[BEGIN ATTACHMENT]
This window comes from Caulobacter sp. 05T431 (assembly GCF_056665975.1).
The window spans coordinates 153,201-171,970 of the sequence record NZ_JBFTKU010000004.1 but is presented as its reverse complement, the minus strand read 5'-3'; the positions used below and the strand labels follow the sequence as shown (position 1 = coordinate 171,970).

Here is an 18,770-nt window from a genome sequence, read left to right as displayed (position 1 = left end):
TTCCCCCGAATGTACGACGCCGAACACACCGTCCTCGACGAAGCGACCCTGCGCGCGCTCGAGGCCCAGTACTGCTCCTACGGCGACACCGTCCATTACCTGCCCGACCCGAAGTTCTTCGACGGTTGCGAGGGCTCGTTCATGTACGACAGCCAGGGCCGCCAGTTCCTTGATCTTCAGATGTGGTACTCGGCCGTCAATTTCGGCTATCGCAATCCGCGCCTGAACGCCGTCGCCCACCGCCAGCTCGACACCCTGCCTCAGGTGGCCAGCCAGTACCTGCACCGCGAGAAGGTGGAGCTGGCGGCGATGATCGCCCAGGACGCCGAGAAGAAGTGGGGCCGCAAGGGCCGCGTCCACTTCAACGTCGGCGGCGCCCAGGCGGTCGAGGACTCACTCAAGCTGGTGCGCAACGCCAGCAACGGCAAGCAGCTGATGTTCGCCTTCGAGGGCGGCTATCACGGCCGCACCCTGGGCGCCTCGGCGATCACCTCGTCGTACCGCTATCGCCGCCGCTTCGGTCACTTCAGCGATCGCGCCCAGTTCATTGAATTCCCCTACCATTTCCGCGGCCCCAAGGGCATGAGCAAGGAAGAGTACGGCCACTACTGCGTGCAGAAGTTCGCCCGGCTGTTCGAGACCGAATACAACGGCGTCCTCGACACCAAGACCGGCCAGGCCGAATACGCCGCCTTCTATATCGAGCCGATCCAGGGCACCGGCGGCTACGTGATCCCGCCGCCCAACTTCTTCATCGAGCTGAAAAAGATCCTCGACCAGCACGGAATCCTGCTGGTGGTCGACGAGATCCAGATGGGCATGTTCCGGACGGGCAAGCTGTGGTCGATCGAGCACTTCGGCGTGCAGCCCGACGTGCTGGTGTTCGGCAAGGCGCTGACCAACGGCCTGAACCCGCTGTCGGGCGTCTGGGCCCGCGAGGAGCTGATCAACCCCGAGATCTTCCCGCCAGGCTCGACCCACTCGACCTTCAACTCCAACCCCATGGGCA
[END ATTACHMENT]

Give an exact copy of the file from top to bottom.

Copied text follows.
This window comes from Caulobacter sp. 05T431 (assembly GCF_056665975.1).
The window spans coordinates 153,201-171,970 of the sequence record NZ_JBFTKU010000004.1 but is presented as its reverse complement, the minus strand read 5'-3'; the positions used below and the strand labels follow the sequence as shown (position 1 = coordinate 171,970).

Here is an 18,770-nt window from a genome sequence, read left to right as displayed (position 1 = left end):
TTCCCCCGAATGTACGACGCCGAACACACCGTCCTCGACGAAGCGACCCTGCGCGCGCTCGAGGCCCAGTACTGCTCCTACGGCGACACCGTCCATTACCTGCCCGACCCGAAGTTCTTCGACGGTTGCGAGGGCTCGTTCATGTACGACAGCCAGGGCCGCCAGTTCCTTGATCTTCAGATGTGGTACTCGGCCGTCAATTTCGGCTATCGCAATCCGCGCCTGAACGCCGTCGCCCACCGCCAGCTCGACACCCTGCCTCAGGTGGCCAGCCAGTACCTGCACCGCGAGAAGGTGGAGCTGGCGGCGATGATCGCCCAGGACGCCGAGAAGAAGTGGGGCCGCAAGGGCCGCGTCCACTTCAACGTCGGCGGCGCCCAGGCGGTCGAGGACTCACTCAAGCTGGTGCGCAACGCCAGCAACGGCAAGCAGCTGATGTTCGCCTTCGAGGGCGGCTATCACGGCCGCACCCTGGGCGCCTCGGCGATCACCTCGTCGTACCGCTATCGCCGCCGCTTCGGTCACTTCAGCGATCGCGCCCAGTTCATTGAATTCCCCTACCATTTCCGCGGCCCCAAGGGCATGAGCAAGGAAGAGTACGGCCACTACTGCGTGCAGAAGTTCGCCCGGCTGTTCGAGACCGAATACAACGGCGTCCTCGACACCAAGACCGGCCAGGCCGAATACGCCGCCTTCTATATCGAGCCGATCCAGGGCACCGGCGGCTACGTGATCCCGCCGCCCAACTTCTTCATCGAGCTGAAAAAGATCCTCGACCAGCACGGAATCCTGCTGGTGGTCGACGAGATCCAGATGGGCATGTTCCGGACGGGCAAGCTGTGGTCGATCGAGCACTTCGGCGTGCAGCCCGACGTGCTGGTGTTCGGCAAGGCGCTGACCAACGGCCTGAACCCGCTGTCGGGCGTCTGGGCCCGCGAGGAGCTGATCAACCCCGAGATCTTCCCGCCAGGCTCGACCCACTCGACCTTCAACTCCAACCCCATGGGCA